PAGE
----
Photo of Andrew Stephenson Andrew Stephenson Assistant Whip, Minister of State (Department for Transport)

My hon. Friend makes an excellent point. We have established the rural mobility fund worth £20 million to trial more demand-responsive services, and we have awarded funding to 17 pilot projects already. We have also published a call for evidence for the future of transport rural strategy that sought views on how rural communities can benefit best from transport innovation.

Photo of David Johnston David Johnston Conservative, Wantage

My constituency has lots of the challenges that one would associate with a predominantly rural area, but No. 1 on my list is trying to reopen Grove station, which, in a recent survey, 98% of people supported. We have submitted our bid to the Restoring Your Railway fund. Will my hon. Friend provide an update on when we will hear—hopefully good—news?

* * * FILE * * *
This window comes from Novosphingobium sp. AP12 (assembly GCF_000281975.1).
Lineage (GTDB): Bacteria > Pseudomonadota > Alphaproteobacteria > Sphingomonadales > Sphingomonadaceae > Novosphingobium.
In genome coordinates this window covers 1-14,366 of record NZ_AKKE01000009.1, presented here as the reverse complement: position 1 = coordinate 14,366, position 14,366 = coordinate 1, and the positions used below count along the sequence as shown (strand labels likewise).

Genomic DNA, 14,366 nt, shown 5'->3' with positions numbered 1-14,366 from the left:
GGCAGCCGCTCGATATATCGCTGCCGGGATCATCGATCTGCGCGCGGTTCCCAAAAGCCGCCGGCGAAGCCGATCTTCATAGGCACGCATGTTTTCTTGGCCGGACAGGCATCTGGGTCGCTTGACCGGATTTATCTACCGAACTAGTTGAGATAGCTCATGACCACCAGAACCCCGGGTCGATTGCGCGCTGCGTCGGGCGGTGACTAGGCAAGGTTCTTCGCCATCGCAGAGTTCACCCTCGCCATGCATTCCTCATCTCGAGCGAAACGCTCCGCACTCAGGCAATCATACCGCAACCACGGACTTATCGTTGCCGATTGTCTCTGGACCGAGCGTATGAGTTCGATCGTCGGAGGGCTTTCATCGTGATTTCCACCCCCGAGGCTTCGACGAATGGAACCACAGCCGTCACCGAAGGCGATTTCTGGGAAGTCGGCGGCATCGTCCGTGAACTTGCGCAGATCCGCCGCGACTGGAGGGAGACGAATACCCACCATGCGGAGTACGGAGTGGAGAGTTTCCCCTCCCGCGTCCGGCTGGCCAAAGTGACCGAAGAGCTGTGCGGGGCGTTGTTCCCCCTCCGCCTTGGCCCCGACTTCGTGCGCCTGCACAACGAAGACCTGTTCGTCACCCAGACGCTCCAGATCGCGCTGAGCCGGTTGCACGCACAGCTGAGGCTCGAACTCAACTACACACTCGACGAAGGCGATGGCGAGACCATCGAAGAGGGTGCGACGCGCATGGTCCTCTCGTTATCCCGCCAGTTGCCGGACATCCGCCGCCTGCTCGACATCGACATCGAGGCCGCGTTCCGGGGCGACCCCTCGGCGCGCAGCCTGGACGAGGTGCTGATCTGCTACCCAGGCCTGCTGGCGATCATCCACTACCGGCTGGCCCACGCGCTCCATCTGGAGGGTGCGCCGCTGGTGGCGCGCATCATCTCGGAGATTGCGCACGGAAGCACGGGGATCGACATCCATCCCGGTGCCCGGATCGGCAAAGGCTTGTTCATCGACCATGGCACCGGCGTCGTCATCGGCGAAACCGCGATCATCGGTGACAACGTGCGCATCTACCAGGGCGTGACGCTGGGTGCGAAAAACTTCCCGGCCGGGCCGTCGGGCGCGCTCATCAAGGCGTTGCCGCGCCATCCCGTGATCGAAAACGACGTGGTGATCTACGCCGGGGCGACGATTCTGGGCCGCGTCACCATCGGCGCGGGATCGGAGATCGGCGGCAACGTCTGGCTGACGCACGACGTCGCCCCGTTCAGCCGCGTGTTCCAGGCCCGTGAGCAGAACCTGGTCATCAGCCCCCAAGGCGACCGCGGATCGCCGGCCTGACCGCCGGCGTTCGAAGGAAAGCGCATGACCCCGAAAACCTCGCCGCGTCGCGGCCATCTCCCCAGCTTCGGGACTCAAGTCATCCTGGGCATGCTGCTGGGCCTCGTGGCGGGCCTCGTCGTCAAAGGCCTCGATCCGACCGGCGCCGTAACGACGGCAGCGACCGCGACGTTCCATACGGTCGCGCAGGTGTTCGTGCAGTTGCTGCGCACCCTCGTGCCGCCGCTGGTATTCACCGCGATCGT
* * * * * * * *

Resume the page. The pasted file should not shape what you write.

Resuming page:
Photo of Andrew Stephenson Andrew Stephenson Assistant Whip, Minister of State (Department for Transport)

I pay tribute to my hon. Friend for his continued advocacy on behalf of his constituency, as I know this is an issue that he has raised repeatedly with Ministers. The Department has received the bid for development funding. Decisions will be made by our expert panel following an initial review carried out by the Department for Transport and Network Rail. We expect to announce outcomes in the summer.

Photo of Robert Largan Robert Largan Conservative, High Peak